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BLADE Show – Bawidamann Po’gn

Tactical Fanboy purchased a Po’gn knife from Bawidamann Blades at last weekend’s Blade Show. This is his impression.

Bawidamann was in full force at BLADE show, displaying both awesome pin-up art and awesome blades. Although I was practically drooling over the Randgridr they had on display (it’s a modern-day trench knife; what’s not to love?), I went with the cord wrapped Po’gn you see above. Made from “154 cm ground or chisel ground” steel, this knife features an overall length of 7.25″ with a blade length of 3 3/8″, and uses paracord as a handle material. It’s light-weight, concealable, and comes with its own Kydex sheath. Simply put, its one bad-ass blade.

Bawidamann Blades

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4 Responses to “BLADE Show – Bawidamann Po’gn”

  1. Aaron says:

    I just can’t believe the prices these guys are wanting. I’ve been working with a custom knife maker and together we designed a great fighter, it’s a tank but it’s well balanced. This cost me less $100…if I wanted something relatively similar from Spartan Blades I’m looking at $350-450 range.

  2. Ben says:

    Aaron, this reaction is understandable before people understand the full process or the quality of materials involved.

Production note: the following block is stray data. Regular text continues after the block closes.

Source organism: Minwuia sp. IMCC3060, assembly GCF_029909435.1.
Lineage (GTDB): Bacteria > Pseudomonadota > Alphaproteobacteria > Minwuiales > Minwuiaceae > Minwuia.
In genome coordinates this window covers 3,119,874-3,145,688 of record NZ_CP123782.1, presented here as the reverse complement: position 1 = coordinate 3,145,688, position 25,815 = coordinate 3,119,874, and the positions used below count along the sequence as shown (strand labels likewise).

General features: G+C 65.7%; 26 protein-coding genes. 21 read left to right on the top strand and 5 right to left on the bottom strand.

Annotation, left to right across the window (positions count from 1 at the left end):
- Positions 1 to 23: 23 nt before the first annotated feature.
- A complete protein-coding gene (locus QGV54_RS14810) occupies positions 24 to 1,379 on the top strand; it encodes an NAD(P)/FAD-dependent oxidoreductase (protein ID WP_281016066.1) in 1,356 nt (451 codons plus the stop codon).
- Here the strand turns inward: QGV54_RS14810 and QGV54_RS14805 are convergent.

The raw materials that I choose to work with can be 2 to 3 times as expensive as other high grade materials, sometimes MUCH more, and that is just the RAW cost. The knife “above” is in CPM S35VN “……if you read the mark”. This powdered steel is pretty pricey compared to other non powdered variants. I can get a 3 inch wide by 4 foot long bar of quarter inch 5160 for $30 bucks, but for that same piece of steel in CPM S35VN It’s going to be $335 ( just priced it on the steel mill’s website) That alone is over 10 times more expensive, just for the raw bar.

    When it comes to water-jetting this model out, the cost frankly equates to time. This model was designed with 4 different channels to run cord through, along with the lightning/retention the in the blade, all of the grooves on the Profile (not seen because of cord) simply just take machine time. They then get precision ground to make sure that everything is straight….no one wants a bent knife, and steel sheets come BENT… ;)
    ….then they are professionally heat treated to maximize the properties of the steel.
    This is all before I get my hands on each knife to Profile it, file it, grind it, and de-burr it.

    To simply put it, I have more in my raw materials and processing costs that some makers actually charge for a finished knife.

    I’m fairly sure that my price of $165 on this model, and $185 for the larger “Pogn L” is more than reasonable….especially with the materials and time involved. I went from a non powdered steel to a powdered steel, and KEPT MY PRICE THE SAME…..that alone should say something. I would also wager to say that “time-wise” I made less per hour than the maker that made your knife for around $100. I do not mean that in any sort of attacking way, I just know how much time I have in one of my knives.